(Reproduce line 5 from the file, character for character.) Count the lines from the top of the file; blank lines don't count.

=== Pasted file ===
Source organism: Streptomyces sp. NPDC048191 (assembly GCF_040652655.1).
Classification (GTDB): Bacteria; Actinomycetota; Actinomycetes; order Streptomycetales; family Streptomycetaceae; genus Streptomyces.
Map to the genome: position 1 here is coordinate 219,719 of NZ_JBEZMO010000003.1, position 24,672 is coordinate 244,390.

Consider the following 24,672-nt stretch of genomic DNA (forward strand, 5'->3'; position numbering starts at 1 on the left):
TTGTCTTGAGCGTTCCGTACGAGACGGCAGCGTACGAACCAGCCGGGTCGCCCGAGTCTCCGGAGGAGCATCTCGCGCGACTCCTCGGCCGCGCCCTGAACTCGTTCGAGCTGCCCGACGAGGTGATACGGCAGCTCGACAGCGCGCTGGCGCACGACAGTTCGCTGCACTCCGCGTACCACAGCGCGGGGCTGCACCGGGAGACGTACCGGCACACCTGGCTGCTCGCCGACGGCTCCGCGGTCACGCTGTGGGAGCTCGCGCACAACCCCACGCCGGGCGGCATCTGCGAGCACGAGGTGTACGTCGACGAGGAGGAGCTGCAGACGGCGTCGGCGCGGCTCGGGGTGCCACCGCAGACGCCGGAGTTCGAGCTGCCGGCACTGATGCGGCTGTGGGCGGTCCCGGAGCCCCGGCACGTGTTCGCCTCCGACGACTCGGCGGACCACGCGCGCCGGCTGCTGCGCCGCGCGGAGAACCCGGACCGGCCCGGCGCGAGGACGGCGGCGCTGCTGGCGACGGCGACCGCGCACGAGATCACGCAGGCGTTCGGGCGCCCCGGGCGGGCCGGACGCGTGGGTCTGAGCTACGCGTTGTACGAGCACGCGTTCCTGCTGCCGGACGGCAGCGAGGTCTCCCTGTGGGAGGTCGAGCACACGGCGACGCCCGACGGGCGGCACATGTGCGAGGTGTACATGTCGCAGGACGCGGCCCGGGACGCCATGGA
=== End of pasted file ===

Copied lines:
TTGTCTTGAGCGTTCCGTACGAGACGGCAGCGTACGAACCAGCCGGGTCGCCCGAGTCTCCGGAGGAGCATCTCGCGCGACTCCTCGGCCGCGCCCTGAACTCGTTCGAGCTGCCCGACGAGGTGATACGGCAGCTCGACAGCGCGCTGGCGCACGACAGTTCGCTGCACTCCGCGTACCACAGCGCGGGGCTGCACCGGGAGACGTACCGGCACACCTGGCTGCTCGCCGACGGCTCCGCGGTCACGCTGTGGGAGCTCGCGCACAACCCCACGCCGGGCGGCATCTGCGAGCACGAGGTGTACGTCGACGAGGAGGAGCTGCAGACGGCGTCGGCGCGGCTCGGGGTGCCACCGCAGACGCCGGAGTTCGAGCTGCCGGCACTGATGCGGCTGTGGGCGGTCCCGGAGCCCCGGCACGTGTTCGCCTCCGACGACTCGGCGGACCACGCGCGCCGGCTGCTGCGCCGCGCGGAGAACCCGGACCGGCCCGGCGCGAGGACGGCGGCGCTGCTGGCGACGGCGACCGCGCACGAGATCACGCAGGCGTTCGGGCGCCCCGGGCGGGCCGGACGCGTGGGTCTGAGCTACGCGTTGTACGAGCACGCGTTCCTGCTGCCGGACGGCAGCGAGGTCTCCCTGTGGGAGGTCGAGCACACGGCGACGCCCGACGGGCGGCACATGTGCGAGGTGTACATGTCGCAGGACGCGGCCCGGGACGCCATGGA